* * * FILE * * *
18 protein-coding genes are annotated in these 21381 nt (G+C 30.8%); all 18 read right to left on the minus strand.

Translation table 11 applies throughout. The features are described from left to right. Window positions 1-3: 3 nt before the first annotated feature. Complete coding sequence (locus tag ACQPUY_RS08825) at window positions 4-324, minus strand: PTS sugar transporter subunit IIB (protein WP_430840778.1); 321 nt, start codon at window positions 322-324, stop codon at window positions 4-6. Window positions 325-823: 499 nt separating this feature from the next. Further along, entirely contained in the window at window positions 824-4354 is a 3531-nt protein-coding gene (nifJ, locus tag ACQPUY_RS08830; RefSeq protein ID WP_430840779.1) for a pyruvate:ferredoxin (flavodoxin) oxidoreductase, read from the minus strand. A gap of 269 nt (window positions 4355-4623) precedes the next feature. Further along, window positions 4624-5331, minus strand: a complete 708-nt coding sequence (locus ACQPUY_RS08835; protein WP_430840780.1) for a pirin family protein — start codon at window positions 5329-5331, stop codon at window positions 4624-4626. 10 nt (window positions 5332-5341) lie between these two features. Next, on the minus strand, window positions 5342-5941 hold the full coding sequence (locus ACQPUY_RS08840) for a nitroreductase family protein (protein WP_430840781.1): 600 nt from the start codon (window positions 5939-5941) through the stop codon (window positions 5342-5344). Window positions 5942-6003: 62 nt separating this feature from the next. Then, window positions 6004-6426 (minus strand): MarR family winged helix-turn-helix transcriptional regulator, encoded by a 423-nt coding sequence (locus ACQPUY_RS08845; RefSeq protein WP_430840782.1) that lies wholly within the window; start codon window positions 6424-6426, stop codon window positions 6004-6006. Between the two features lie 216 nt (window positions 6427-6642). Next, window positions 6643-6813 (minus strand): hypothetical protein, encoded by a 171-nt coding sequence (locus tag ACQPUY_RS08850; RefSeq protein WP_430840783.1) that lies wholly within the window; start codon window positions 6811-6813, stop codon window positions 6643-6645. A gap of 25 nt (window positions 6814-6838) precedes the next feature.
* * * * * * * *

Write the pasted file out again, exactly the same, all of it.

18 protein-coding genes are annotated in these 21381 nt (G+C 30.8%); all 18 read right to left on the minus strand.

Translation table 11 applies throughout. The features are described from left to right. Window positions 1-3: 3 nt before the first annotated feature. Complete coding sequence (locus tag ACQPUY_RS08825) at window positions 4-324, minus strand: PTS sugar transporter subunit IIB (protein WP_430840778.1); 321 nt, start codon at window positions 322-324, stop codon at window positions 4-6. Window positions 325-823: 499 nt separating this feature from the next. Further along, entirely contained in the window at window positions 824-4354 is a 3531-nt protein-coding gene (nifJ, locus tag ACQPUY_RS08830; RefSeq protein ID WP_430840779.1) for a pyruvate:ferredoxin (flavodoxin) oxidoreductase, read from the minus strand. A gap of 269 nt (window positions 4355-4623) precedes the next feature. Further along, window positions 4624-5331, minus strand: a complete 708-nt coding sequence (locus ACQPUY_RS08835; protein WP_430840780.1) for a pirin family protein — start codon at window positions 5329-5331, stop codon at window positions 4624-4626. 10 nt (window positions 5332-5341) lie between these two features. Next, on the minus strand, window positions 5342-5941 hold the full coding sequence (locus ACQPUY_RS08840) for a nitroreductase family protein (protein WP_430840781.1): 600 nt from the start codon (window positions 5939-5941) through the stop codon (window positions 5342-5344). Window positions 5942-6003: 62 nt separating this feature from the next. Then, window positions 6004-6426 (minus strand): MarR family winged helix-turn-helix transcriptional regulator, encoded by a 423-nt coding sequence (locus ACQPUY_RS08845; RefSeq protein WP_430840782.1) that lies wholly within the window; start codon window positions 6424-6426, stop codon window positions 6004-6006. Between the two features lie 216 nt (window positions 6427-6642). Next, window positions 6643-6813 (minus strand): hypothetical protein, encoded by a 171-nt coding sequence (locus tag ACQPUY_RS08850; RefSeq protein WP_430840783.1) that lies wholly within the window; start codon window positions 6811-6813, stop codon window positions 6643-6645. A gap of 25 nt (window positions 6814-6838) precedes the next feature.